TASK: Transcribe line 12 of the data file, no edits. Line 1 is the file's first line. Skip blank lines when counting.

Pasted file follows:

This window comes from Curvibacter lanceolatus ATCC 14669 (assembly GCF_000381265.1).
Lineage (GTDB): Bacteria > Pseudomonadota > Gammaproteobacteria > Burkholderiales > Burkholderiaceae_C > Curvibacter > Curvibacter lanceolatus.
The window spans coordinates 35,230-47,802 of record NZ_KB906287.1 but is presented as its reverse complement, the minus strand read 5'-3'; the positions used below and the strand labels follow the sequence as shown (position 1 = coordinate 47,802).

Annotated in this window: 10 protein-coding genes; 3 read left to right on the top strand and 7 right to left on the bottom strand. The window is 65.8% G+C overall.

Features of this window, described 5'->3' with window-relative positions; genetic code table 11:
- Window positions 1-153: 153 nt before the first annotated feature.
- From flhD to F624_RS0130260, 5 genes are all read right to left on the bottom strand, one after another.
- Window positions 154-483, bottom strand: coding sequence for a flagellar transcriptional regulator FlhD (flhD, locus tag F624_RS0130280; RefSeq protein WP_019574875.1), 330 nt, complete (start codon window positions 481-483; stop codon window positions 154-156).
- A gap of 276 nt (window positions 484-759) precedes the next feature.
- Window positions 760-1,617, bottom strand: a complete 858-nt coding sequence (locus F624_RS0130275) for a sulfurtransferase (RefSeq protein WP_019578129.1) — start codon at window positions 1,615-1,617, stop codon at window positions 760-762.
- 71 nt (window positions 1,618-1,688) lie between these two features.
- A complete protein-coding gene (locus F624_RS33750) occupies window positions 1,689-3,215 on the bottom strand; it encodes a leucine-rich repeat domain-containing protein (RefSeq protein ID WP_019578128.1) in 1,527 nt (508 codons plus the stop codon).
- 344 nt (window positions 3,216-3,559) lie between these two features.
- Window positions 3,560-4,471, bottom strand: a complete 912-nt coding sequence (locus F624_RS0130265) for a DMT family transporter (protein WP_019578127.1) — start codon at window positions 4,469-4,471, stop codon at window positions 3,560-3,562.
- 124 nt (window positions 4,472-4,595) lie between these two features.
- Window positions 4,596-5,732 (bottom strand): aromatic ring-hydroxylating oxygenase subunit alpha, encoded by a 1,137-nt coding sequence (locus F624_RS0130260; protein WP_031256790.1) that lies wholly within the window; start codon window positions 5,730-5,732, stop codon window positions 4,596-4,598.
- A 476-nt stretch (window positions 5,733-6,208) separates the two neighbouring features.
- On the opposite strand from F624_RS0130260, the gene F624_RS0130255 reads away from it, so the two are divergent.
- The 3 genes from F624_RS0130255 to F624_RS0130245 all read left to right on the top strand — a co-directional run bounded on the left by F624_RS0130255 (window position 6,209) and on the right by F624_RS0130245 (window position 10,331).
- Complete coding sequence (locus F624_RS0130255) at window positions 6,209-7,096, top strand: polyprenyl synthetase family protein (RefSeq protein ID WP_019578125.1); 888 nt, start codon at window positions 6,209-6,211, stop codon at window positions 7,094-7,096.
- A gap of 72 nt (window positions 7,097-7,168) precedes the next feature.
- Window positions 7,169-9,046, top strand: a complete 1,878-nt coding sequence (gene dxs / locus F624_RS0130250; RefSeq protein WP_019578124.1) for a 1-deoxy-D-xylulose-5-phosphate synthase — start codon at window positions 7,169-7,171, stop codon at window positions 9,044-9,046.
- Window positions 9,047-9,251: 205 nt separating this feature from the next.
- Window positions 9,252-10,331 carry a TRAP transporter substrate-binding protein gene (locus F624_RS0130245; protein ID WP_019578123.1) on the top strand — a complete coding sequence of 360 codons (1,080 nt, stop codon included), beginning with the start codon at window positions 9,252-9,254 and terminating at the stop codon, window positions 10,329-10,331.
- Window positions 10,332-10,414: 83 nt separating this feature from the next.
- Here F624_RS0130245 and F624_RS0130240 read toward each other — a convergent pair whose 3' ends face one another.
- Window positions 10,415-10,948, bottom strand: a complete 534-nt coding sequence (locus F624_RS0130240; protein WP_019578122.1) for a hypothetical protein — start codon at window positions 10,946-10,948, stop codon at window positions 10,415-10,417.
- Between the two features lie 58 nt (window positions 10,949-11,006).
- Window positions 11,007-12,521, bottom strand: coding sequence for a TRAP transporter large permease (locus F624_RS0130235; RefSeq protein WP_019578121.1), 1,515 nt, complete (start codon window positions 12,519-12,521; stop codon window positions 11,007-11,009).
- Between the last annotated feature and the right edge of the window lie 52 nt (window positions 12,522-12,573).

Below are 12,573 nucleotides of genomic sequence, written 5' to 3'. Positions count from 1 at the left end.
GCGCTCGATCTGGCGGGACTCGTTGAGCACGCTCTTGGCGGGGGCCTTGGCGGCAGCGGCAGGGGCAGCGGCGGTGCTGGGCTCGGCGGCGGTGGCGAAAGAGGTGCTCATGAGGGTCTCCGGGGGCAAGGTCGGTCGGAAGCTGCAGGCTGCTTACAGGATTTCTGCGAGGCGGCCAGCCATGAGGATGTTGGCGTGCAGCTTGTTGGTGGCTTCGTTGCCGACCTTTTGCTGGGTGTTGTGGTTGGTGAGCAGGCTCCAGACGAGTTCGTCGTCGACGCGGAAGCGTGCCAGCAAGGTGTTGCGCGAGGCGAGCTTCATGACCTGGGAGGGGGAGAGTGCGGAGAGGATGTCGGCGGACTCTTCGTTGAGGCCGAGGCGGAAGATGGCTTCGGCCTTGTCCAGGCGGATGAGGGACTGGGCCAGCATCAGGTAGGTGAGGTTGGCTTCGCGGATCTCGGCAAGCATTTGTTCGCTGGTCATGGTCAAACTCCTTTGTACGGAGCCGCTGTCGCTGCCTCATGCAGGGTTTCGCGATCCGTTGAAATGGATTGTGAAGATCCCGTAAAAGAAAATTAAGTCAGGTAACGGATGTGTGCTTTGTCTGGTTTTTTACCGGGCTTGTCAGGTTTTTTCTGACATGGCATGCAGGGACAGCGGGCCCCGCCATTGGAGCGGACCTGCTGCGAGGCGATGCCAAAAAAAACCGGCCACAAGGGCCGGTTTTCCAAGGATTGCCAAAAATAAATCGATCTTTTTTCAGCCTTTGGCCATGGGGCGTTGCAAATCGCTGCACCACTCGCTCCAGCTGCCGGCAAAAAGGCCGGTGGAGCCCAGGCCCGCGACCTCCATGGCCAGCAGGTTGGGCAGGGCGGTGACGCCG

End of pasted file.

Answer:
- A complete protein-coding gene (locus F624_RS33750) occupies window positions 1,689-3,215 on the bottom strand; it encodes a leucine-rich repeat domain-containing protein (RefSeq protein ID WP_019578128.1) in 1,527 nt (508 codons plus the stop codon).